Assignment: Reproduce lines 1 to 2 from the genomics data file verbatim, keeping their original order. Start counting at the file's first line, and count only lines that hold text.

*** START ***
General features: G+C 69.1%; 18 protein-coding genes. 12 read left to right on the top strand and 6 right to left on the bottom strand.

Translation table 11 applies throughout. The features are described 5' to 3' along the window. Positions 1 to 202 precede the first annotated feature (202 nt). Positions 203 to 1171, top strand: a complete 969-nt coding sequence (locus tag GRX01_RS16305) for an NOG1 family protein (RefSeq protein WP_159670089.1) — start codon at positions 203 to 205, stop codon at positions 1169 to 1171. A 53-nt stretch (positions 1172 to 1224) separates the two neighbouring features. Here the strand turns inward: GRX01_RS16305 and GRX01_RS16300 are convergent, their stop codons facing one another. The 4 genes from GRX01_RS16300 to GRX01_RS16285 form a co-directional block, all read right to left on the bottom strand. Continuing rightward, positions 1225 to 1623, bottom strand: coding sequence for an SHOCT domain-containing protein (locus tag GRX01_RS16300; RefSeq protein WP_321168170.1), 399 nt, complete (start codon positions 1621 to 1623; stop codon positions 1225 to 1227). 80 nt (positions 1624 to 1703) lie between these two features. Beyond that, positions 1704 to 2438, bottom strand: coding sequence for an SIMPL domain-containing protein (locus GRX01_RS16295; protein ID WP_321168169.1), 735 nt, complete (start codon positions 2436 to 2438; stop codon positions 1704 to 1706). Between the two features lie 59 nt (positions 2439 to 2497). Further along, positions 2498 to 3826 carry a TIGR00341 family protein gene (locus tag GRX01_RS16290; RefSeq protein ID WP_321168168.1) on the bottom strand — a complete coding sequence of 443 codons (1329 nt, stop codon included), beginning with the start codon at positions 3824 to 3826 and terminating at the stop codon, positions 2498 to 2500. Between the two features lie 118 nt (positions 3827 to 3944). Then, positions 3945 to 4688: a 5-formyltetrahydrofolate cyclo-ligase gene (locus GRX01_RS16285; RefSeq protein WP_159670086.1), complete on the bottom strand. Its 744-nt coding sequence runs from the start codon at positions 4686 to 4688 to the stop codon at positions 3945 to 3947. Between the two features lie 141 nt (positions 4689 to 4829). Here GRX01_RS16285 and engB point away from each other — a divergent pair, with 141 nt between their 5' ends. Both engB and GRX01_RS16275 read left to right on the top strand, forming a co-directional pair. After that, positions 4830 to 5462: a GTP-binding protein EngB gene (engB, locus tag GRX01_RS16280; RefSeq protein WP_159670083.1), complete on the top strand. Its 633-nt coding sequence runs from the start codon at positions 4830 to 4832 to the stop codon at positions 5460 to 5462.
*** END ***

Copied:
General features: G+C 69.1%; 18 protein-coding genes. 12 read left to right on the top strand and 6 right to left on the bottom strand.

Translation table 11 applies throughout. The features are described 5' to 3' along the window. Positions 1 to 202 precede the first annotated feature (202 nt). Positions 203 to 1171, top strand: a complete 969-nt coding sequence (locus tag GRX01_RS16305) for an NOG1 family protein (RefSeq protein WP_159670089.1) — start codon at positions 203 to 205, stop codon at positions 1169 to 1171. A 53-nt stretch (positions 1172 to 1224) separates the two neighbouring features. Here the strand turns inward: GRX01_RS16305 and GRX01_RS16300 are convergent, their stop codons facing one another. The 4 genes from GRX01_RS16300 to GRX01_RS16285 form a co-directional block, all read right to left on the bottom strand. Continuing rightward, positions 1225 to 1623, bottom strand: coding sequence for an SHOCT domain-containing protein (locus tag GRX01_RS16300; RefSeq protein WP_321168170.1), 399 nt, complete (start codon positions 1621 to 1623; stop codon positions 1225 to 1227). 80 nt (positions 1624 to 1703) lie between these two features. Beyond that, positions 1704 to 2438, bottom strand: coding sequence for an SIMPL domain-containing protein (locus GRX01_RS16295; protein ID WP_321168169.1), 735 nt, complete (start codon positions 2436 to 2438; stop codon positions 1704 to 1706). Between the two features lie 59 nt (positions 2439 to 2497). Further along, positions 2498 to 3826 carry a TIGR00341 family protein gene (locus tag GRX01_RS16290; RefSeq protein ID WP_321168168.1) on the bottom strand — a complete coding sequence of 443 codons (1329 nt, stop codon included), beginning with the start codon at positions 3824 to 3826 and terminating at the stop codon, positions 2498 to 2500. Between the two features lie 118 nt (positions 3827 to 3944). Then, positions 3945 to 4688: a 5-formyltetrahydrofolate cyclo-ligase gene (locus GRX01_RS16285; RefSeq protein WP_159670086.1), complete on the bottom strand. Its 744-nt coding sequence runs from the start codon at positions 4686 to 4688 to the stop codon at positions 3945 to 3947. Between the two features lie 141 nt (positions 4689 to 4829). Here GRX01_RS16285 and engB point away from each other — a divergent pair, with 141 nt between their 5' ends. Both engB and GRX01_RS16275 read left to right on the top strand, forming a co-directional pair. After that, positions 4830 to 5462: a GTP-binding protein EngB gene (engB, locus tag GRX01_RS16280; RefSeq protein WP_159670083.1), complete on the top strand. Its 633-nt coding sequence runs from the start codon at positions 4830 to 4832 to the stop codon at positions 5460 to 5462.